The clothing industry is bad for the planet and the people on it in its current iteration. In the first two installments of this series, I explore the supply chain of fast fashion and why we’re so drawn to it.
The methods of harvesting fiber and processing it to create the final textiles that make a vast majority of clothing creates pollution and wastes water in unprecedented quantities. Plant-based fibers need clean water — and a lot of it. Livestock need food and can destroy grazing grounds, and synthetic fabrics require heavy chemical treatments. It’s hard to win. This is a downer because there’s no one right answer, just a series of higher and lower impact supply chains, from weaving to dyeing. Because of this, it’s important to know where your textiles are coming from to make informed decisions about your purchases.
Your Problematic Favs
Nylon & Polyester
Both nylon and polyester are synthetic fabrics made from plastics, the production of which heavily relies on crude oil, which comes with obvious environmental concerns. This now gives you an excuse to never wear polyester, the fabric personification of a midwestern Walmart, again — you’re welcome. The production of fossil fuels emits carbon dioxide, a greenhouse gas, which is the leading cause of climate change; washing synthetic fibers releases microplastics into the water supply and ultimately into our food chain. Synthetics also don’t decompose in landfills.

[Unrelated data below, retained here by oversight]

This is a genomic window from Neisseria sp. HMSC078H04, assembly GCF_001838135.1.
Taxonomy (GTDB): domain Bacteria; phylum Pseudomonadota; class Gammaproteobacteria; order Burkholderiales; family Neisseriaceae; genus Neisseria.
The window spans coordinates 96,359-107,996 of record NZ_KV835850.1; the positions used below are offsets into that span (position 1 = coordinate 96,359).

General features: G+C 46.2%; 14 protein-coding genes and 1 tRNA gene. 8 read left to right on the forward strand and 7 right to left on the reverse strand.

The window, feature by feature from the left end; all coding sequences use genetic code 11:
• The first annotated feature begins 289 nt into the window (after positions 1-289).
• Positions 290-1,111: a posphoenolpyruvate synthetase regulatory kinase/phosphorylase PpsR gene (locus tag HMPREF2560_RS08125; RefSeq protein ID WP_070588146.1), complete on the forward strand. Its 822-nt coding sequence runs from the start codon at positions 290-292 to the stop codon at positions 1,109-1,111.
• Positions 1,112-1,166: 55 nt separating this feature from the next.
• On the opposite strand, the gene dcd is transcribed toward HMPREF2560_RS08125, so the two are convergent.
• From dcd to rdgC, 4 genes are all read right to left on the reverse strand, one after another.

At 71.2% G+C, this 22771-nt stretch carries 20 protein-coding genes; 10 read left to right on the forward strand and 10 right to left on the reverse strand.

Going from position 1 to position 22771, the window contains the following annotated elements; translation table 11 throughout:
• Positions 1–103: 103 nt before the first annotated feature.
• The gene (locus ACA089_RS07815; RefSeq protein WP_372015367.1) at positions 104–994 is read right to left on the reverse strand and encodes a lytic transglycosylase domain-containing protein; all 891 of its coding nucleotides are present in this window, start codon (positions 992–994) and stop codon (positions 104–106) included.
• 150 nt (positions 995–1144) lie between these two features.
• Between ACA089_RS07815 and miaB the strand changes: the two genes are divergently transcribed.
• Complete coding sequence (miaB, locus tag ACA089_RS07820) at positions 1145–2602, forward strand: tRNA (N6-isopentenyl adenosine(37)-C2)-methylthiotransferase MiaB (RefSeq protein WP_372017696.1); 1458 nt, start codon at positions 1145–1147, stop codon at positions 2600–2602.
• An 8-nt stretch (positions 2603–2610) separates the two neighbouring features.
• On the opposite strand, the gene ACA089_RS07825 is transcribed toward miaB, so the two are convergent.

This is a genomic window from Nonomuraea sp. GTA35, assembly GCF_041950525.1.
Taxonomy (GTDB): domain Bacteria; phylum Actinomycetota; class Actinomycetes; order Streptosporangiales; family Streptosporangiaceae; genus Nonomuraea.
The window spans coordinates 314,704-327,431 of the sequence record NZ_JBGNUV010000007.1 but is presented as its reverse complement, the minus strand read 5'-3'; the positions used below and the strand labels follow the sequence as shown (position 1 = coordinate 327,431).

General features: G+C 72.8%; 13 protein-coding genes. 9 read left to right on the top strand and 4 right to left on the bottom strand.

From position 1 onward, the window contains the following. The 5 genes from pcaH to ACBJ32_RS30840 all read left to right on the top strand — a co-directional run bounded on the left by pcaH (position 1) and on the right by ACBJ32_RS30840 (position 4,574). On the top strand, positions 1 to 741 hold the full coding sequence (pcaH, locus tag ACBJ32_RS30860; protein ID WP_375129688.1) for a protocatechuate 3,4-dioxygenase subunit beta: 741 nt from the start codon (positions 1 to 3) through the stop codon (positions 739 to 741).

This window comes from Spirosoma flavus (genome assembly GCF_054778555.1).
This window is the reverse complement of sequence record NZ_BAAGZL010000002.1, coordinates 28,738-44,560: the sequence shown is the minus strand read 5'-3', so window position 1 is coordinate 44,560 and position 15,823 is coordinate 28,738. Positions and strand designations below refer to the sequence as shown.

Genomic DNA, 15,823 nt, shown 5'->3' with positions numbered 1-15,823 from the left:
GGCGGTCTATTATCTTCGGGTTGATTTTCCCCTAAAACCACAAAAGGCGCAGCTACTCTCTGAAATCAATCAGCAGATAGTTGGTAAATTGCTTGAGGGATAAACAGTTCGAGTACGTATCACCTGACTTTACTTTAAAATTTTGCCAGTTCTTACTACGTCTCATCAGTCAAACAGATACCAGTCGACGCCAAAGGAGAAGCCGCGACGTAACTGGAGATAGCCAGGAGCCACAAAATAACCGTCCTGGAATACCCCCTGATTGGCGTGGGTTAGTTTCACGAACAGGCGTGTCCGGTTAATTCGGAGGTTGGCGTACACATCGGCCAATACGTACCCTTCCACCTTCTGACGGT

When nylon was invented by DuPont, it was called “one of the most significant developments in the history of industrial research.” According to the Worldwatch Institute, a primary component of nylon is adipic acid, which offgasses nitrous oxide (N2O), another greenhouse gas. Nylon also can’t be melted and reused, recycling depends on re-using the unused fabric as-is or breaking it down into its composite chemicals.
Though a plant, cotton is incredibly unsustainable. It requires a remarkable quantity of pesticides and fertilizers in its production — it’s one of the world’s most pesticide-intensive crops. A fussy, thirsty plant, cotton requires a lot of water. It takes around 700 gallons of water to make enough cotton for one t-shirt. As Macklemore might complain, that’s (the equivalent of) 40 showers for a t-shirt.
Rayon is made from the cellulose of trees, which requires less water and energy than conventional (rather than organic) cotton, according to the NRDC. This is balanced, however, by the chemical-heavy process of spinning it into fabric. It also requires extensive resources at the dyeing mill. On top of issues associated with deforestation, rayon production harms the planet at almost every stage of its creation. While it’s still better than non-organic cotton, it’s essentially the less eco-friendly version of tencel, which I’ll get to later.
Cashmere goats have hooves that might as well be pile-drivers, deeply gouging the soil and destroying soil integrity and pull grasses out at the root, killing the plant permanently. They are destroying the pastures on which they graze. This creates literal deserts. Overeating goats are severely altering the ecosystem. When goats graze, they pull grasses from the root, whereas sheep and alpaca only eat the grass at the surface, preserving the root system. It’s not that cashmere is inherently unsustainable, it’s that these unprecedented volumes of cashmere production are. Though the sheep are the worst part, it still requires a similarly chemically intensive process to remove lanolin as wool.